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Re: Mail Data termination
--On Tuesday, August 16, 2011 20:20 -0400 Hector Santos
> OK, I don't think it is productive to repeat these semantic
> difference of opinions of what section 18.104.22.168 says:
Hector, having either written those words or inherited them from
Jon Postel and RFC 821, maybe I should offer an opinion. It is
really important to remember that SMTP is stateful (see 2.3.6
among other things) and that the DATA command:
-- Is treated as atomic wrt that state model, with the
354 message being a special "go ahead" indicator, not a
command termination acknowledgement
-- Terminates the mail transaction in progress.
Mail transactions are initiated by a MAIL command (see Section
3.3) and extend until a QUIT or RSET is issued or a DATA command
completes, whichever comes first. I think the spec is very
clear about that -- if you disagree, point out where and,
preferably, supply text.
Note (also in Section 3.3):
The end of mail data indicator also confirms the mail
transaction and tells the SMTP server to now process the
stored recipients and mail data. If accepted, the SMTP
server returns a "250 OK" reply.
Note that it does not say "tentatively confirms pending the next
command" or any such thing. The server gets EOD (CRLF.CRLF),
treats it as confirming the transaction from the client's
standpoint, initiates processing of the message, and treats the
mail transaction as ended.
> IMTO, no matter how you wish read this, NO QUIT means a
> cancellation because otherwise the only other way to end a
> SMTP session is for the client to close the socket connection.
QUIT immediately after the DATA command (and hence the mail
transaction) completes is just a signal to the server that the
client is initiating an orderly close. It has no effect on the
mail transaction because there isn't one open. When the server
receives it, the SMTP session is closed. QUIT (instead of
DATA) after one or more RCPT commands is another matter, but
that isn't the case we are discussing.
Similarly, having the client close the connection after EOD is
sent is, indeed, "a cancellation", but it is a cancellation of
the SMTP session... it has nothing to do with any mail
transactions. On the other hand, if the client closes the
connection prior to sending EOD, that inevitably cancels both
the mail transaction and the SMTP session... having the server
deliver anything would be a really bad idea and is clearly (I
believe) outside the spec.
> So what this would indirectly suggest the SMTP specs
> implicitly says:
> There is two ways for a client to end a SMTP session:
> QUIT or DROP THE LINE
That is true even though one of those choices is prohibited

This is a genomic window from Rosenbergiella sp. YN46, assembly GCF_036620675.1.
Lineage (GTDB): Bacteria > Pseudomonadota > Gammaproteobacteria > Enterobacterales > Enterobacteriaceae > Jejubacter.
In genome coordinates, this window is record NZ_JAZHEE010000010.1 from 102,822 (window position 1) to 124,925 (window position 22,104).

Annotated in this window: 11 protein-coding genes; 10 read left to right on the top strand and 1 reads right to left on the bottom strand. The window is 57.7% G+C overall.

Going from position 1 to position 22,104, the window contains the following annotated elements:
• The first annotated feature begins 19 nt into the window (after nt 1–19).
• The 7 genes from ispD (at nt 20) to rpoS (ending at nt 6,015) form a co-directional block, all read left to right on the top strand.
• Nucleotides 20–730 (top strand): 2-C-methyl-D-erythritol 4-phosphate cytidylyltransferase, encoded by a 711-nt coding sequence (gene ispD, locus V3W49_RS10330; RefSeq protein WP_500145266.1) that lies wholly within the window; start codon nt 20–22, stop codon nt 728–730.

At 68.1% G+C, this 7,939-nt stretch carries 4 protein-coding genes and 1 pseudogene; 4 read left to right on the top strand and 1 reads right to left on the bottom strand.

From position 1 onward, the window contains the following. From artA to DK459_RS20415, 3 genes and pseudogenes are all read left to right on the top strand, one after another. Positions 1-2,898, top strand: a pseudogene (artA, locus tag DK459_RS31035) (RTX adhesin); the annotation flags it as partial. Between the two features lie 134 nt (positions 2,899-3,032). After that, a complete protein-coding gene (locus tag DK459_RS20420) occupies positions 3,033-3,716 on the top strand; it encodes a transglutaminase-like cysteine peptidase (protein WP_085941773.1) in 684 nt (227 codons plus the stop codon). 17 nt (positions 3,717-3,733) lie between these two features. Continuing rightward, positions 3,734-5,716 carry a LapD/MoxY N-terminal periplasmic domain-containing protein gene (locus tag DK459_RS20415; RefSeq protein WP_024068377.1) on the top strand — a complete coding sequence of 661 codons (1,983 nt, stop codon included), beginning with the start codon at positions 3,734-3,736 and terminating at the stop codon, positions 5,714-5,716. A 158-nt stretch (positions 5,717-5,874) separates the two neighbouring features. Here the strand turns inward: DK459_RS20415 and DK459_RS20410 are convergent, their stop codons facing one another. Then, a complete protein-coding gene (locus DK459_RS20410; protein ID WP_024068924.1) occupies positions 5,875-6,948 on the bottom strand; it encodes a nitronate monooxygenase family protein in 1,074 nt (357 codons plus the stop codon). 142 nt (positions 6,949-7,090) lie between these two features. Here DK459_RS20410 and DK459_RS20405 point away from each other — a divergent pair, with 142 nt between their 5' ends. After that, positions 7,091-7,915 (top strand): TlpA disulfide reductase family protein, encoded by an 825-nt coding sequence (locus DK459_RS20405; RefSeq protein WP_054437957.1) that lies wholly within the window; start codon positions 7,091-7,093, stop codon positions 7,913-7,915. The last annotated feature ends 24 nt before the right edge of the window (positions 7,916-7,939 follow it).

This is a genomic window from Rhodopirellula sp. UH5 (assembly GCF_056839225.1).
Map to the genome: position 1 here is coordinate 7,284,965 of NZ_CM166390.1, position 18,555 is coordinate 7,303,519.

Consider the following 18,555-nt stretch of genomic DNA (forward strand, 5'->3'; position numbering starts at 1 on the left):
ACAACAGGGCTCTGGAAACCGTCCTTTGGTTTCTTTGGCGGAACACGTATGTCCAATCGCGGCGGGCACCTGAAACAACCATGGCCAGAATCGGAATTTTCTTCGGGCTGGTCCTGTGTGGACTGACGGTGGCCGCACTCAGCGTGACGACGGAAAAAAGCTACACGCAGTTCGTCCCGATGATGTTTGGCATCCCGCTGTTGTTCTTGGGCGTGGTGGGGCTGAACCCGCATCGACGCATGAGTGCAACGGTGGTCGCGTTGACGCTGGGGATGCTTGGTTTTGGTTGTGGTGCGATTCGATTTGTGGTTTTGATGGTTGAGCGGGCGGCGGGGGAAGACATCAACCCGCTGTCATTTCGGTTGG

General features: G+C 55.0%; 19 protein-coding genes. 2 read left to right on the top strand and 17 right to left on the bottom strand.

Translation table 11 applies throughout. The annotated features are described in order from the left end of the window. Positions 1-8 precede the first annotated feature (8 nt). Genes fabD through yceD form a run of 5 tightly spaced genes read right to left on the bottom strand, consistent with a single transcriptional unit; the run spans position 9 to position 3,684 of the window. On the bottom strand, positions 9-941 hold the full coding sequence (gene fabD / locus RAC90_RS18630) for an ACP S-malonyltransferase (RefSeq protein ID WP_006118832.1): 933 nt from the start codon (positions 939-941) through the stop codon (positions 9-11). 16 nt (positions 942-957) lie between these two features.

unless the "operational necessity" provisions are invoked.
> and that does not jive with the written words:
> The sender MUST NOT intentionally close the transmission
> channel until it sends a QUIT command,
It aligns perfectly well. A client that closes the transmission
channel without first sending a QUIT is in violation of the
spec. That doesn't mean it can't do it. Because it can do it
and, more important, because all sorts of other things can cause
a connection to be dropped, a server has to be prepared to deal
with a dropped connection and to clean up when it occurs.
I just don't see a problem there. Please point out what I'm
Aside: there is a design characteristic here that I wish
were different in SMTP. I have wished it for any years,
that has done me no good, and I can see no possible way
to change it now, at least at a plausible level of
effort. SMTP does not anticipate a case in which a
client opens a mail transaction, sends RCPT commands as
needed, sends DATA and then changes its mind and wants
to abort sending without having the message delivered.
With SMTP as now defined (and as it has always been
defined), it can do that _only_ by closing the
connection prior to sending EOD. While the use cases
are few, that is just unsanitary, especially in a model
in which we expect closing of an SMTP session to be
preceded by a client-server handshake (i.e., sending
QUIT). In an alternate universe, we might have had
EOD-and-deliver and EOD-and-abort, not just the first.
But we are getting real close to 30 years after the time
to make that choice differently.
> I can understood your position, very clearly, but in general,
> I don't think this is a good way to do robust client/server
> communications (allowing drops to signal message transaction
> completion). It opens the door for unsureness.
But, as I hope is clear from the above, no such thing happens.
If the drop occurs after EOD, the mail (message) transaction is
over already, completed by EOD. If the drop occurs before EOD,
the mail transaction and the SMTP session are abandoned and,
because EOD wasn't received by the server, nothing is delivered.
There is a potential problem with that model, but it is
connected to EOD in progress, not to the situation you are
apparently concerned about. That issue is discussed in great
detail in RFC 1047.